Corea, República de - Repression of migrants union and crackdown on illegal migrants (2011)

Migrant workers are subject to serious abuses of labour rights. While the laws offer them similar protection to local workers in terms of wages and basic conditions, in reality most are paid far less than their Korean counterparts, forced to work long hours and often have their wages withheld. They are tied to their employer and face restrictions in changing jobs, making them particularly vulnerable.

As of October 2009, there were about 680,000 migrant workers in South Korea, mainly working in factories producing textiles and electronics, but also involved in prostitution. In September 2008, the government announced it would halve the estimated 220,000 illegal migrant workers by 2012 and has increased the sometimes violent deportation raids in workplaces and homes.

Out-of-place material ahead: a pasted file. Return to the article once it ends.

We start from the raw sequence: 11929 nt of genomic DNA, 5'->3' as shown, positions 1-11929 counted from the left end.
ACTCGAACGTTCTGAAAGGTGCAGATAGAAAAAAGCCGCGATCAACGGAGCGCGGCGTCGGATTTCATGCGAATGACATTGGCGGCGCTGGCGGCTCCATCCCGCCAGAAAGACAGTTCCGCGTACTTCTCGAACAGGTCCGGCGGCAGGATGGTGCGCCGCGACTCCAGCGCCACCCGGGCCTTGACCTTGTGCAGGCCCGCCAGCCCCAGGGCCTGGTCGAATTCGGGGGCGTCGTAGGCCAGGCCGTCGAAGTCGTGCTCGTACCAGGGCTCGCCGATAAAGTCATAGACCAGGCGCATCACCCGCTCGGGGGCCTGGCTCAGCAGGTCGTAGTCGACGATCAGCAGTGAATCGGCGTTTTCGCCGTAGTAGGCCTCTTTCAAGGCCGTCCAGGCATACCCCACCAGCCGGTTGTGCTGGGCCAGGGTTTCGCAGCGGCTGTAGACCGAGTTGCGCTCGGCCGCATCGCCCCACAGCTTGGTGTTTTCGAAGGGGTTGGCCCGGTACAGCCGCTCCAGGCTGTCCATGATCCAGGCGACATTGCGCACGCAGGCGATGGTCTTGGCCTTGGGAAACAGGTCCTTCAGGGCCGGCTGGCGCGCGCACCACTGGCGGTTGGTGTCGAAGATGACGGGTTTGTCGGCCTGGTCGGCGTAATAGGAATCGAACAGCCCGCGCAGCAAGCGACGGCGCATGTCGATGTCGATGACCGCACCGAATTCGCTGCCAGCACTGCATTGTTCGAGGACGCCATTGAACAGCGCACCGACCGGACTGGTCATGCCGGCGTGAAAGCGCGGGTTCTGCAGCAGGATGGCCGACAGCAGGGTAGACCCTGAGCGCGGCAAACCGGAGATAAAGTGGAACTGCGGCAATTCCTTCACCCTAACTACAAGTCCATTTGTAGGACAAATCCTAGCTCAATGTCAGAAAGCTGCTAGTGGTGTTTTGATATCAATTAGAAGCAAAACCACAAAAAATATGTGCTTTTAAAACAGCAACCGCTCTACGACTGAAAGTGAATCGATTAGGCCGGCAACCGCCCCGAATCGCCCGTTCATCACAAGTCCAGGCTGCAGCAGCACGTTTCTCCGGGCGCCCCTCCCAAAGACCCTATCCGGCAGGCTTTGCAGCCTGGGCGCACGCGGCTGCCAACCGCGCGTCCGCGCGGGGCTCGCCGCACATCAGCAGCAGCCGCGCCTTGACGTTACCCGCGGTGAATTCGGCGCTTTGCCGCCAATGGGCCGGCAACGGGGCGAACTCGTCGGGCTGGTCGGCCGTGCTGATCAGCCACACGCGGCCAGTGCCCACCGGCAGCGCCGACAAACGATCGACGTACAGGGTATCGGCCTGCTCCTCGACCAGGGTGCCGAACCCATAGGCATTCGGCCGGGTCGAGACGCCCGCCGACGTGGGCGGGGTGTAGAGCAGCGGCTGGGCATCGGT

The Migrants’ Trade Union (MTU) was founded in April 2005 and is a member of the Korean Confederation of Trade Unions (KCTU). However, the government has consistently refused to recognise it as a legal union and has not let it engage in trade union representation or collective bargaining, despite the fact that Korean law allows all workers to organise and that in 2006 the Seoul Higher Court recognised MTU as a legal union. The government has appealed this decision and has arrested and deported MTU leadership several times since 2005.

In November, a day after the close of the G20 summit, Michel Catuira, president of the Seoul-Gyeonggi-Incheon Migrants’ Trade Union, was summoned to appear before the Immigration Office for unlawful political activities.

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